Supporters group write to Newcastle United with concerns over Manchester United fans
One of the many Newcastle United supporters who regularly writes for us, Sam Hepworth, last week brought up the issue of thousands of unsold seats and Manchester United fans.
Like every game this season, there remains thousands and thousands of empty seats left for the game which is now in only 12 days time.
That article raised the concern that many Manchester United fans could end up amongst Newcastle supporters in home sections, due to the club seemingly happy to sell tickets to anybody for the game.
This in stark contrast to what happened for the Liverpool game in May, a fanbase that historically there has been far less friction with in recent decades than the Man Utd one.
Now fans group Toon For Change have followed up on this and proactively written to the club (see below).
Interesting to see if they get any response…
The Toon For Change letter to Newcastle United, raising the issue of the Manchester United fans match:
23 September 2019
Mr Stephen Tickle, Box Office Manager
Newcastle United Football Club
St James’ Park
Manchester United fans purchasing tickets in home areas for match on 6 October
Dear Mr Tickle,
Following the ugly scenes in May during the match between Newcastle United and Liverpool, as a result of away supporters getting tickets in home seating areas, we are seeking clarification from the club on what steps are being taken to prevent Manchester United fans doing the same ahead of the game on 6 October.
The match against Liverpool earlier this year saw 22 supporters ejected and seven arrests following numerous violent incidents, after away supporters managed to acquire tickets in home areas.
Following the Liverpool match, the club released a statement saying that it “restricted match ticket sales to existing [NUFC] members” and that “no general admission tickets were sold to Liverpool supporters by Newcastle United beyond the visitors’ usual allocation.”
Despite this, there were large numbers of Liverpool fans in home areas, which led to an uncomfortable and potentially dangerous environment for Newcastle United supporters.
The attendance at the Brighton match was the lowest at St James’ Park for a Premier League match since August 2011 and some Manchester United might see the game in October as an opportunity to buy tickets in home areas, which currently, they can do with ease.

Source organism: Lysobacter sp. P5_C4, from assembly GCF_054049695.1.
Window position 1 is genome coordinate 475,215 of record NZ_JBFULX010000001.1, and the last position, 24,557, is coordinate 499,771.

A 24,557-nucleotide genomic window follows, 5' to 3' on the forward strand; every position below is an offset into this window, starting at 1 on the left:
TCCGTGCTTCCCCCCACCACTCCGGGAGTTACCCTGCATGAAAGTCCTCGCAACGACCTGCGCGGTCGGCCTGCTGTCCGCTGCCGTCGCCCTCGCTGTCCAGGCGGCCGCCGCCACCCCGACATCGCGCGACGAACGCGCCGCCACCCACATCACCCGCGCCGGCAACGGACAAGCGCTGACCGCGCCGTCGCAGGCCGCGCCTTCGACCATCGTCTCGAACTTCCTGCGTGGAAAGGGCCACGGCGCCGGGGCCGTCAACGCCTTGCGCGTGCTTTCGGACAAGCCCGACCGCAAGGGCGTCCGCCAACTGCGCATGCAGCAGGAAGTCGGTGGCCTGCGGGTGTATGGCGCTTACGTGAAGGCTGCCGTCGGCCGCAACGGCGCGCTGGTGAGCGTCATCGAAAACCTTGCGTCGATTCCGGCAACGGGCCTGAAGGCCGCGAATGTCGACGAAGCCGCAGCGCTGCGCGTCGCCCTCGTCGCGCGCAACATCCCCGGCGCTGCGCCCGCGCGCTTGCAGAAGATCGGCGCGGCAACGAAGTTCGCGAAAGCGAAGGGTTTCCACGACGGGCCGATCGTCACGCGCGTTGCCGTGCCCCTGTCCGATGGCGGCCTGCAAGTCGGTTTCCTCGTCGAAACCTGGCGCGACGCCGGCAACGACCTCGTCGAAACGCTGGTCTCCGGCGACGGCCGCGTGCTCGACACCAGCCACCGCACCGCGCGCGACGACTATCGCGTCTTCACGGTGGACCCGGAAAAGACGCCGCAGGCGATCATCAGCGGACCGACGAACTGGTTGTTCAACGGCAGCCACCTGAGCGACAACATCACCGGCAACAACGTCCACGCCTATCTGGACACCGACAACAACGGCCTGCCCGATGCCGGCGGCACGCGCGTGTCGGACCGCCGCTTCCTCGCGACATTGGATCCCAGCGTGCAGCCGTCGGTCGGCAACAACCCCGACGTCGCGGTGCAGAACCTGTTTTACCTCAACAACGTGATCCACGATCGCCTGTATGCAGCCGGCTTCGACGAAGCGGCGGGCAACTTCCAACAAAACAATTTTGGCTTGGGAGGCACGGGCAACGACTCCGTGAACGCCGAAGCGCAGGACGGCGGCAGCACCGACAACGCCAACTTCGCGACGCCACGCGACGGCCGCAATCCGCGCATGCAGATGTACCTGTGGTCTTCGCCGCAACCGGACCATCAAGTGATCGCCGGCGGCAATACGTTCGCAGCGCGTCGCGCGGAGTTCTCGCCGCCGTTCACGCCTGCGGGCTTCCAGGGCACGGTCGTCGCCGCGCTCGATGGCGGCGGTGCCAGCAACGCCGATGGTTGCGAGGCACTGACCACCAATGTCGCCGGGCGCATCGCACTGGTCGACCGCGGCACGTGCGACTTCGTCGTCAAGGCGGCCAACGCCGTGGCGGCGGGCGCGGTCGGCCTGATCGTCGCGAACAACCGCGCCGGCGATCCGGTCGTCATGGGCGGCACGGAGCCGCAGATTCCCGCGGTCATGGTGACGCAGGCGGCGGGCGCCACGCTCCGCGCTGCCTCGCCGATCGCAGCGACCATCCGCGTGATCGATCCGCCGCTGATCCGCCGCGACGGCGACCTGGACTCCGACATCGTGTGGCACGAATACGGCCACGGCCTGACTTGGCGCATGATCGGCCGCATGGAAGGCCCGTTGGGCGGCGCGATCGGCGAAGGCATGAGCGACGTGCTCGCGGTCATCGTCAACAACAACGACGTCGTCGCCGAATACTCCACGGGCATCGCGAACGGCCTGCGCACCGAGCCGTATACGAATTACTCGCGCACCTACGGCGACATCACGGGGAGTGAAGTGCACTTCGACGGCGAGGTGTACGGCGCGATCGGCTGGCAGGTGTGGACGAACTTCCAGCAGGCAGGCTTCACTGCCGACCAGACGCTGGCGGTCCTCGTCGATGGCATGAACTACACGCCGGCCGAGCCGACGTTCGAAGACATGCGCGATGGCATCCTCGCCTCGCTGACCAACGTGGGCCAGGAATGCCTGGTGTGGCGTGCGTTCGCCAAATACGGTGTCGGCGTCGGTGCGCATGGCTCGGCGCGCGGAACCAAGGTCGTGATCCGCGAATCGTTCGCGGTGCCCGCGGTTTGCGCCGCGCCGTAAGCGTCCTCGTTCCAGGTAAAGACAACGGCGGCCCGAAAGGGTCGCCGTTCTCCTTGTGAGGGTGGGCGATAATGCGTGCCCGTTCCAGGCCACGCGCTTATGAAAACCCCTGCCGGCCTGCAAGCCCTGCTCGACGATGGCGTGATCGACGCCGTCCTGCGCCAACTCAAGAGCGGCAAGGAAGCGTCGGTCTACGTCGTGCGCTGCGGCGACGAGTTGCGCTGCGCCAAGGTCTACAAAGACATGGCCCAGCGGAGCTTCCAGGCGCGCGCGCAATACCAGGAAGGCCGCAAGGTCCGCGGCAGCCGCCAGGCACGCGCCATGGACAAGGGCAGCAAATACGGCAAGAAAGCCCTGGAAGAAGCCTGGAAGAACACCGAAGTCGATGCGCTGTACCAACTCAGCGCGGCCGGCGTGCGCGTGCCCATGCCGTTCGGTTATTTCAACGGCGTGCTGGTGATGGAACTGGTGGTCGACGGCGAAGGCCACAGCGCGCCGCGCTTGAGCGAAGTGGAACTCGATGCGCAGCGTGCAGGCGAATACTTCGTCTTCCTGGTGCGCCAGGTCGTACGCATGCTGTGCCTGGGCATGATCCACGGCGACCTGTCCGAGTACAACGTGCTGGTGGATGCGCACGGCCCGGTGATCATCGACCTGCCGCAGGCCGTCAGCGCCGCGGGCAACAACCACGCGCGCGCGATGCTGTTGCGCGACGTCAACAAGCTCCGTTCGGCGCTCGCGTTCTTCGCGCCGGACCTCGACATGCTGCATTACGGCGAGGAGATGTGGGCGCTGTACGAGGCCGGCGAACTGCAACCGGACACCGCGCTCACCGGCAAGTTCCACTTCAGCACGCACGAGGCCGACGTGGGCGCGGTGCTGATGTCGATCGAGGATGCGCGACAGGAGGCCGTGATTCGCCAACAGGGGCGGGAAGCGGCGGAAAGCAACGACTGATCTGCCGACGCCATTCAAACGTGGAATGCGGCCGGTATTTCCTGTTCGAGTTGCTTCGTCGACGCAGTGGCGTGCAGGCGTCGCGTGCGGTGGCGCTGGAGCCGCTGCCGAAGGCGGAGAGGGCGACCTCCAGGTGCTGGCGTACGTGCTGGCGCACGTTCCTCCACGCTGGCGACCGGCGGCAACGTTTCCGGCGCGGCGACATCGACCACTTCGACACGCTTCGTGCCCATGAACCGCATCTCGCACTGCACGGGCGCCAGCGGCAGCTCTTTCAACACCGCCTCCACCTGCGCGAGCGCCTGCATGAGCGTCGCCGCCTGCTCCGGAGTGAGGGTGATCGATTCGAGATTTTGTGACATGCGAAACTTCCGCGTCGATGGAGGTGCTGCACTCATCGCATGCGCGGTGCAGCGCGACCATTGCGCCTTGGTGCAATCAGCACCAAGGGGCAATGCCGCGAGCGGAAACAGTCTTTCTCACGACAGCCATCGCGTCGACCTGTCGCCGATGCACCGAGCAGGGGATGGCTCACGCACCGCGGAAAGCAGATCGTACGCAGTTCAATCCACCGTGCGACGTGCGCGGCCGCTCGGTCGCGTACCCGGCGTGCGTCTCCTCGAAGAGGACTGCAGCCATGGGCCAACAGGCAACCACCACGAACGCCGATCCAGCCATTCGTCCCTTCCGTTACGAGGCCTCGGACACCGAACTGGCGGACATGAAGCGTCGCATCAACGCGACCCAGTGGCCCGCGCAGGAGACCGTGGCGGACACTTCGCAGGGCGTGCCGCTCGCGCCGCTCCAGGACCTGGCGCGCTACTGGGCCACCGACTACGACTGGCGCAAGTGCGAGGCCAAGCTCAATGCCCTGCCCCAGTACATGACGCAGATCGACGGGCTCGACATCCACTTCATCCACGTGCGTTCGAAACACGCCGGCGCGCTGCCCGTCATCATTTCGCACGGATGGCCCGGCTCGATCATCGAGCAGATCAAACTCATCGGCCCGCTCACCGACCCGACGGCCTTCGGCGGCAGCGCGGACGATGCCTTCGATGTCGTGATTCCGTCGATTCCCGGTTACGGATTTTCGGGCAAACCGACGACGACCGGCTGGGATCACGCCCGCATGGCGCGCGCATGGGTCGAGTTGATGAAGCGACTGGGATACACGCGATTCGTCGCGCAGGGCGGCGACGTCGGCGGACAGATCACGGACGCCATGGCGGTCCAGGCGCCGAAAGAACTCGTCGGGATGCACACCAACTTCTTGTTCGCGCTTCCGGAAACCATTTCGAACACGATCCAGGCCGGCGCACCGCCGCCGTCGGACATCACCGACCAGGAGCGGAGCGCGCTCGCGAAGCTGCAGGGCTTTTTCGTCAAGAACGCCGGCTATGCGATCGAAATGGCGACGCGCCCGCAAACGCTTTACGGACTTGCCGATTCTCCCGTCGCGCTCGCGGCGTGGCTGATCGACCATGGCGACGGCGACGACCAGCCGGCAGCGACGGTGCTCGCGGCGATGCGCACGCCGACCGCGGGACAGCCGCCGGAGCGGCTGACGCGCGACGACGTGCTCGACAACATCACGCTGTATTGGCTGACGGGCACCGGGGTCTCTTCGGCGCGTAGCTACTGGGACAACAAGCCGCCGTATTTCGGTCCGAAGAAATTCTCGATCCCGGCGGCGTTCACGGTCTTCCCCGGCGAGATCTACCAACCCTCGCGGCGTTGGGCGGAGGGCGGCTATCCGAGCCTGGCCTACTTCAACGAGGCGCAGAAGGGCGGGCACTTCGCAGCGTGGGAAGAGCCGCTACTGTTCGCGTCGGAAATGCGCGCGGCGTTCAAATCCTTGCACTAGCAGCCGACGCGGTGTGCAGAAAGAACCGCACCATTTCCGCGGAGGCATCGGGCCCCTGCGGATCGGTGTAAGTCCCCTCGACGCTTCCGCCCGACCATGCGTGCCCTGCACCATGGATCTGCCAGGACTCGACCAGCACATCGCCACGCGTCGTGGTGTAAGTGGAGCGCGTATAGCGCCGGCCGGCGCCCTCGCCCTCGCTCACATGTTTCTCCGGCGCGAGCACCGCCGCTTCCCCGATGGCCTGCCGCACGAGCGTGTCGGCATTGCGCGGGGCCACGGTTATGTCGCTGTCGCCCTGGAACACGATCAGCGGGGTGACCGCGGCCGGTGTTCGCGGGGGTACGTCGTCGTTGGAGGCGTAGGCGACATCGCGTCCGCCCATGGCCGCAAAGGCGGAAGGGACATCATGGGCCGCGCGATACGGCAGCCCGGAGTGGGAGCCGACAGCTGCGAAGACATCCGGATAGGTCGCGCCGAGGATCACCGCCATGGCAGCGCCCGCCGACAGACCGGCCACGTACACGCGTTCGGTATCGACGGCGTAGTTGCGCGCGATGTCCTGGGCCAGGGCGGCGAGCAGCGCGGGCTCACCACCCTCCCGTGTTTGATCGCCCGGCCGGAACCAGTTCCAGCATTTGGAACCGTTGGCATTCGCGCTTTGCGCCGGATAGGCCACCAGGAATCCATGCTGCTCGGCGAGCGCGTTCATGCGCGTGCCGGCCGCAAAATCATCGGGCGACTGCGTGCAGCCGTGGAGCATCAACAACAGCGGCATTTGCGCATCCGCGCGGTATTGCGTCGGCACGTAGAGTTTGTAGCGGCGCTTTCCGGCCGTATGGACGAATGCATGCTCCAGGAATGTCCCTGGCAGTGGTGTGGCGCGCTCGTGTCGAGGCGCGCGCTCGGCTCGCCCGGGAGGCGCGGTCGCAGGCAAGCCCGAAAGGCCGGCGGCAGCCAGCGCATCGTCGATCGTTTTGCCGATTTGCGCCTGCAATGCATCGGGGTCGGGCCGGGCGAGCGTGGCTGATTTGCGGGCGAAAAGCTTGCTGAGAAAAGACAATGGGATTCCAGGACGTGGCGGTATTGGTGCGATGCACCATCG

Tickets for the Manchester United match are on public sale, meaning that non-members and therefore potentially, Manchester United supporters can purchase tickets, even in areas such as block D of Level 7 Leazes West Corner, the block next to the areas where Manchester United fans will be seated.
At time of writing block D of Level 7 has just over 50 tickets available, compared to block A, which has over 300 seats available.
We would suggest that there will be a temptation for Manchester United supporters to buy tickets in these blocks, where they will be close to fellow fans. It’s likely that many may already have done so and we are concerned that on the day, these areas will not only become an extension of the away end – but could be flashpoints for conflict between fans.
Our group would appreciate urgent clarification on what steps the club is taking to prevent Manchester United supporters purchasing tickets in home areas and what action will be taken towards away match-goers who do so.
Joe Halliday, member of Toon For Change
Sam Hepworth writing on The Mag – 19 September 2019:
Manchester United fans will be descending on St James Park in two weeks time.
The game on Sunday 6 October to be shown live on Sky Sports at 4.30pm.
With so many season tickets unsold we have already seen the crowd fall to 44,000 against Watford, with Brighton on Saturday set to see a new season low with currently over 10,000 seats unsold.